No discussion of genre fiction would be complete without science fiction. And an alien invasion. That’s the premise of “Lagoon" set in Lagos, Nigeria.
African fiction, like Africa itself, has historically been divided by the polarizing logic of colonialism: European colonizers at one end, and the colonized Africans at the other. This system was the backdrop for the literary and political work of writers like Chinua Achebe—author of the landmark 1958 book "Things Fall Apart"—or Wole Soyinka, who was jailed in Nigeria for his beliefs but still won the Nobel Prize. But according to Ellah Wakatama Elfrey, editor of the new collection "Africa39: New Writing from Africa South of the Sahara," she and many other writers would “rather leave the colonial out of it.” That attitude is reflected in her collection, which compiles a new generation of African writers who are young, multi-lingual, and breaking out of all of the old literary boxes.
One of the most surprising—and exciting—aspects of this new literary movement is that instead of the big political (and polemical) work that marked earlier writing from Africa, these authors are tackling genre fiction: sci-fi, crime, and fantasy. Of course, that doesn’t make it devoid of politics, but it shifts the lens through which those politics are viewed. For example, In "Lagoon," written by Nigerian author Nnedi Okorafor, aliens land in Lagos.
Only two people on the beach witnessed the watery abduction of Adora and the two men. One was a young boy. His stomach was growling, but he forgot about his hunger for the moment. In the moonlight he couldn’t clearly see the creature, but as it walked out of the water even he knew it wasn’t human…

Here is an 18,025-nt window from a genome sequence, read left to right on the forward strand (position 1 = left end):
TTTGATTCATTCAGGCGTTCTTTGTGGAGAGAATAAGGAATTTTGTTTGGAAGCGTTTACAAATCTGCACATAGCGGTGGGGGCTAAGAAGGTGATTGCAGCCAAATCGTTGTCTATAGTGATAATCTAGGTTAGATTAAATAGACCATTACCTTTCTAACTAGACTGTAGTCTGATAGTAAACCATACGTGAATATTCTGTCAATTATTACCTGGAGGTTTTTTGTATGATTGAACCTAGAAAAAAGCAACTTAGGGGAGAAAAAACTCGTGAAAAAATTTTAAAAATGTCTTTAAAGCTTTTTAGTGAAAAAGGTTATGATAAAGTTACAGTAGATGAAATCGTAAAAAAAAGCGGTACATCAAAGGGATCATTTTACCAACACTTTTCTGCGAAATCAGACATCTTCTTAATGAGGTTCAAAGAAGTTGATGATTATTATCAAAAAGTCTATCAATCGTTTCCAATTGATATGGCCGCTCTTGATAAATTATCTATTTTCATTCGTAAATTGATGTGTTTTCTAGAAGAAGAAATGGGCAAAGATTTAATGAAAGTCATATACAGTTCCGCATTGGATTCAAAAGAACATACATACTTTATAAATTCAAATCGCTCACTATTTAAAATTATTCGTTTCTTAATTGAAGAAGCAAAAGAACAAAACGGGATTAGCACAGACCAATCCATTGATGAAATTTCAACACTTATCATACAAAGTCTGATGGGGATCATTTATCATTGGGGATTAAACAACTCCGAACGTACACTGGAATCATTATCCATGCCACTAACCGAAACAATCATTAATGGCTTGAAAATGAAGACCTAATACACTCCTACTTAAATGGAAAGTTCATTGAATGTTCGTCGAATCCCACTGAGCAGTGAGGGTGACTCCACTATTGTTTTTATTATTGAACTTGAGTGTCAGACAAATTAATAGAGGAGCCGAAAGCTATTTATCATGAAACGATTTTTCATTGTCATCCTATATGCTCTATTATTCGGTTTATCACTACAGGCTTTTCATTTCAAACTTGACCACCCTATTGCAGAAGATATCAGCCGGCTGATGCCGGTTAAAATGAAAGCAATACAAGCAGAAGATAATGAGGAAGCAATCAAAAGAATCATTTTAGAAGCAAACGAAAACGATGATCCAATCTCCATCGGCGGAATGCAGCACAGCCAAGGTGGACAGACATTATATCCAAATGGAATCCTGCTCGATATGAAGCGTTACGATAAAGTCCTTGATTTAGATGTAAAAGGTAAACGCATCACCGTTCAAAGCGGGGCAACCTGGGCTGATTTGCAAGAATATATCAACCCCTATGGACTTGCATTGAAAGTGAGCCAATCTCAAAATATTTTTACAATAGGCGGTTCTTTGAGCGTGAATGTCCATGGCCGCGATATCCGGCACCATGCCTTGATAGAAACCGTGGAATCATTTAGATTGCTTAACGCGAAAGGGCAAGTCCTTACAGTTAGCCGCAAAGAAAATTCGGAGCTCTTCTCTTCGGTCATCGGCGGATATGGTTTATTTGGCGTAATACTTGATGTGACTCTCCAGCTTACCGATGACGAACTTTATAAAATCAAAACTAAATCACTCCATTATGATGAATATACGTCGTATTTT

Okorafor’s inspiration for “Lagoon” was the critically acclaimed film "District 9", where aliens landed in South Africa. Her reaction to the film was strong. “I absolutely hated it,” she said. "I detested the portrayal of Nigerians in the film.” Her alien landing is a more nuanced invasion, and a more African one – including a voice for the ancestors as well as for the plants and animals.
In addition to sci-fi, African writers are also producing acclaimed fantasy, including Sofia Samatar’s "A Stranger in Olondria," which won the World Fantasy Award for Best Novel. Samatar, a Somali Mennonite, wrote the novel while teaching English during a civil war in what is now South Sudan. Though she was writing in a war zone, Samatar says it was not hard to focus. "I think in a lot of ways [writing] was a refuge,” she says. Here she is reading from the novel:
I was both excited and frightened to think of studying with a stranger, for I was shy around him and found his green gaze disconcerting. I could not see how he would teach me, since we shared no common language…
In this new wave of writing, “African" genre fiction need not actually be set in Africa. Lauren Beukes is a white South African whose wildly popular novel "Broken Monsters" is a crime story about art and the internet set in Detroit. Here’s a scene:
“Detective?” the uniform says. Because Gabriella is just standing there staring down at the kid in the deep shadow of the tunnel, he hands jammed in the pockets of her jacket. She left her damn gloves in the car, and her fingers are numb from the chill wind sneaking in off the river…
Beukes says that Detroit has become an international metaphor for the dying city, but, she says, “all cities are haunted.” He book examines a variety of hauntings, including the internet, where one can be haunted by the present, not just the past. ”The Internet is where the unconscious comes to vent,” she says.
These novels and novelists speak to this post-post-colonial moment, where sci-fi and romance and spy thrillers—historically “light” genres—point toward nothing less that than seeing the world in a new way.